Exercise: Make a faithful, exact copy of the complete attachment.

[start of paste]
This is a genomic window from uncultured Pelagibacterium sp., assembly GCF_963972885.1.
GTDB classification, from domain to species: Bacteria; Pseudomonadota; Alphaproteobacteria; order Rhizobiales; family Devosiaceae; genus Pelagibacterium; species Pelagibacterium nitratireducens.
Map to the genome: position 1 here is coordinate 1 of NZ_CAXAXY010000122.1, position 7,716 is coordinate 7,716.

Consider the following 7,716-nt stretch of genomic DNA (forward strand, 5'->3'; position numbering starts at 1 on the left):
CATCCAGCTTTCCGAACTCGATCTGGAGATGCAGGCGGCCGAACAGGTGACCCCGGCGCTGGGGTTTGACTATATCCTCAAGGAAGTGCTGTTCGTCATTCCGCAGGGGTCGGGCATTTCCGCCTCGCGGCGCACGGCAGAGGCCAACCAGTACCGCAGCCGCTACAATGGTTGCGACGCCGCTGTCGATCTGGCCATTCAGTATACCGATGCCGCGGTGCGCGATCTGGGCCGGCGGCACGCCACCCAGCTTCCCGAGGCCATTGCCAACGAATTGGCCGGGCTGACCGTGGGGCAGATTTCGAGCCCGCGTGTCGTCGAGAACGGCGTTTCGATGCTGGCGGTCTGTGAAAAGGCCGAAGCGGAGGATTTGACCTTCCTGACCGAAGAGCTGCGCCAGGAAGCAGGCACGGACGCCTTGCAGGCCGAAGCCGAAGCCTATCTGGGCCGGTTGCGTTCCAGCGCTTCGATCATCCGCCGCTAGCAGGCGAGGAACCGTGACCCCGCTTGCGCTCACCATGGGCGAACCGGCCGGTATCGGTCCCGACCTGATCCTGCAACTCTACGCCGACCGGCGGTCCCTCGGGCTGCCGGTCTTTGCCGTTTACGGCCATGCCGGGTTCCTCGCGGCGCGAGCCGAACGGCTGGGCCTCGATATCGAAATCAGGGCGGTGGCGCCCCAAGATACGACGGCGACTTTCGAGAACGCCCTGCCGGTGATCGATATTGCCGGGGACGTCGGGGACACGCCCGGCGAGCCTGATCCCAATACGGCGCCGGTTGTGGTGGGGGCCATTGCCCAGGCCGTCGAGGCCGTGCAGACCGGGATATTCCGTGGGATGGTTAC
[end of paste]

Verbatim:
This is a genomic window from uncultured Pelagibacterium sp., assembly GCF_963972885.1.
GTDB classification, from domain to species: Bacteria; Pseudomonadota; Alphaproteobacteria; order Rhizobiales; family Devosiaceae; genus Pelagibacterium; species Pelagibacterium nitratireducens.
Map to the genome: position 1 here is coordinate 1 of NZ_CAXAXY010000122.1, position 7,716 is coordinate 7,716.

Consider the following 7,716-nt stretch of genomic DNA (forward strand, 5'->3'; position numbering starts at 1 on the left):
CATCCAGCTTTCCGAACTCGATCTGGAGATGCAGGCGGCCGAACAGGTGACCCCGGCGCTGGGGTTTGACTATATCCTCAAGGAAGTGCTGTTCGTCATTCCGCAGGGGTCGGGCATTTCCGCCTCGCGGCGCACGGCAGAGGCCAACCAGTACCGCAGCCGCTACAATGGTTGCGACGCCGCTGTCGATCTGGCCATTCAGTATACCGATGCCGCGGTGCGCGATCTGGGCCGGCGGCACGCCACCCAGCTTCCCGAGGCCATTGCCAACGAATTGGCCGGGCTGACCGTGGGGCAGATTTCGAGCCCGCGTGTCGTCGAGAACGGCGTTTCGATGCTGGCGGTCTGTGAAAAGGCCGAAGCGGAGGATTTGACCTTCCTGACCGAAGAGCTGCGCCAGGAAGCAGGCACGGACGCCTTGCAGGCCGAAGCCGAAGCCTATCTGGGCCGGTTGCGTTCCAGCGCTTCGATCATCCGCCGCTAGCAGGCGAGGAACCGTGACCCCGCTTGCGCTCACCATGGGCGAACCGGCCGGTATCGGTCCCGACCTGATCCTGCAACTCTACGCCGACCGGCGGTCCCTCGGGCTGCCGGTCTTTGCCGTTTACGGCCATGCCGGGTTCCTCGCGGCGCGAGCCGAACGGCTGGGCCTCGATATCGAAATCAGGGCGGTGGCGCCCCAAGATACGACGGCGACTTTCGAGAACGCCCTGCCGGTGATCGATATTGCCGGGGACGTCGGGGACACGCCCGGCGAGCCTGATCCCAATACGGCGCCGGTTGTGGTGGGGGCCATTGCCCAGGCCGTCGAGGCCGTGCAGACCGGGATATTCCGTGGGATGGTTAC